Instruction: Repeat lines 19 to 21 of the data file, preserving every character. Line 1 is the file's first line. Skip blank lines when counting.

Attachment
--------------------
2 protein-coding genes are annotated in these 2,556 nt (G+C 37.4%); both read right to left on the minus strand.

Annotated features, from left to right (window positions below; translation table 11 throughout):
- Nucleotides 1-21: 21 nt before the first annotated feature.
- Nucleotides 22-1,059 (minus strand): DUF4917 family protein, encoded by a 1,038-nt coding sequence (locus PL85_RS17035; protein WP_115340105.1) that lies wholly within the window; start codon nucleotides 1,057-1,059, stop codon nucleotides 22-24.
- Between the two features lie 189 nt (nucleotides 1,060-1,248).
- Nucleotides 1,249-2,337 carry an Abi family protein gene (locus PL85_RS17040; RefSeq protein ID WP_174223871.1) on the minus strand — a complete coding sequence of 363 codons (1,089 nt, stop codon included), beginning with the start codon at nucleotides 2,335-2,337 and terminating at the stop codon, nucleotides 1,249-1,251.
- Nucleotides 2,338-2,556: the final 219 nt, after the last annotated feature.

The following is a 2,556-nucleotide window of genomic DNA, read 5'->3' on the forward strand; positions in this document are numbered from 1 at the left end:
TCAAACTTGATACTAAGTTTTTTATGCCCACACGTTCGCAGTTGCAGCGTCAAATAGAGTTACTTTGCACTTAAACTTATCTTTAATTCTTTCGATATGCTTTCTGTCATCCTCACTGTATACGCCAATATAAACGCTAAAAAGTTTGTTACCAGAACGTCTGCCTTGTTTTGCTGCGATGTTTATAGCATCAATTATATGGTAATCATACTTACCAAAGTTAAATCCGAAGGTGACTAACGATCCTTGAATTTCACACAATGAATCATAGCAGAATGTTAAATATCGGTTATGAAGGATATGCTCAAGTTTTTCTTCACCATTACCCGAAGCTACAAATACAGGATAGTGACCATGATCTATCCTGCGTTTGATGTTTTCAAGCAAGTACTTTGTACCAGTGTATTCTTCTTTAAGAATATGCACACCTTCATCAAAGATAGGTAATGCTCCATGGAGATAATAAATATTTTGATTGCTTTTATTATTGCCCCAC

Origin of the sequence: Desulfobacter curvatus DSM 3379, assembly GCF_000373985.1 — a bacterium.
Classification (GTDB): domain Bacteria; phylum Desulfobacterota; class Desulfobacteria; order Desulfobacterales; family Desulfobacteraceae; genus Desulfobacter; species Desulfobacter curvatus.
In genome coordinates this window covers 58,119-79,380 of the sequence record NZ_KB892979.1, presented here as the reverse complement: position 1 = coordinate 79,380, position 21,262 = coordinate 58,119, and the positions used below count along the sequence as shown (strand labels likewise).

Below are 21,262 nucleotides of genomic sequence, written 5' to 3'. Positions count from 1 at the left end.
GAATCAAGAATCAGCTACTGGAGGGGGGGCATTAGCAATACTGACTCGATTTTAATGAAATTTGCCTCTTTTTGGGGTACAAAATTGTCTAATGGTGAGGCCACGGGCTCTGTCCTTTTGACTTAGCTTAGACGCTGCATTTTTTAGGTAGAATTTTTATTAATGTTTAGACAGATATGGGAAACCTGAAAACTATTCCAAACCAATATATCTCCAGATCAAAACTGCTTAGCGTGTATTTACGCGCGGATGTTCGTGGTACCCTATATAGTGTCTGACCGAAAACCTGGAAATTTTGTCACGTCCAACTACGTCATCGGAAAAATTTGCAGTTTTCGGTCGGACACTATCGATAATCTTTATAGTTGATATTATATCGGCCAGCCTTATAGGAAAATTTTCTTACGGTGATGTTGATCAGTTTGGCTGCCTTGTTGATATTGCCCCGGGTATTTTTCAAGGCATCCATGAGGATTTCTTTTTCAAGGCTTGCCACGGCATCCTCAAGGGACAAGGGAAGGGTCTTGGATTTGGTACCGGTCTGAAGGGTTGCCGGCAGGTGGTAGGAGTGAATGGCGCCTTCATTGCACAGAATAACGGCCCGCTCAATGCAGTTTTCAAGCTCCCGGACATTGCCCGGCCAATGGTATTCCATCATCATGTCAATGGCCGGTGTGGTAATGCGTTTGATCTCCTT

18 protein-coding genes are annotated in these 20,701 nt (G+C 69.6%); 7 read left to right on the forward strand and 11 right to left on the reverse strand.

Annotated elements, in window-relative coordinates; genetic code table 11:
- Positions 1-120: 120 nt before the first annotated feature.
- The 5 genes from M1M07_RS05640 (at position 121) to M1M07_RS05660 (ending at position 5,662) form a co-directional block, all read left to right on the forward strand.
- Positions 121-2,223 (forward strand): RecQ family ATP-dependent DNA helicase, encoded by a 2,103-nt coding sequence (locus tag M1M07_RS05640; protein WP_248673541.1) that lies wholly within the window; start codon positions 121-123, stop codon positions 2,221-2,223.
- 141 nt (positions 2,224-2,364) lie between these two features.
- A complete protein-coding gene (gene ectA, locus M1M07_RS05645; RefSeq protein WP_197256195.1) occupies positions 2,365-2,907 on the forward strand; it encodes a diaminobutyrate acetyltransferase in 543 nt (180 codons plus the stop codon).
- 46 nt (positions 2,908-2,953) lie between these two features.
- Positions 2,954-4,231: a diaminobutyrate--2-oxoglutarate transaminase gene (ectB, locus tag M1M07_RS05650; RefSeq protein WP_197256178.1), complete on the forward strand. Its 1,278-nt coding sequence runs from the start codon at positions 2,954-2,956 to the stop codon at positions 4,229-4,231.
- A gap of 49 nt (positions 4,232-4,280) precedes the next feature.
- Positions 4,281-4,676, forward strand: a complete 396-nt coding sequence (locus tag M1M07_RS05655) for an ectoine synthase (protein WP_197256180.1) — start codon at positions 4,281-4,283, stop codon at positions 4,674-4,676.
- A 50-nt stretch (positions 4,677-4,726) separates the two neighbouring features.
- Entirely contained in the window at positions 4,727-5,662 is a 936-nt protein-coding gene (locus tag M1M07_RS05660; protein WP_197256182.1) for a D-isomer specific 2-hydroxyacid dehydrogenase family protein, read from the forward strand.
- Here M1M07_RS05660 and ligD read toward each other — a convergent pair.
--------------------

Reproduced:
- Positions 121-2,223 (forward strand): RecQ family ATP-dependent DNA helicase, encoded by a 2,103-nt coding sequence (locus tag M1M07_RS05640; protein WP_248673541.1) that lies wholly within the window; start codon positions 121-123, stop codon positions 2,221-2,223.
- 141 nt (positions 2,224-2,364) lie between these two features.
- A complete protein-coding gene (gene ectA, locus M1M07_RS05645; RefSeq protein WP_197256195.1) occupies positions 2,365-2,907 on the forward strand; it encodes a diaminobutyrate acetyltransferase in 543 nt (180 codons plus the stop codon).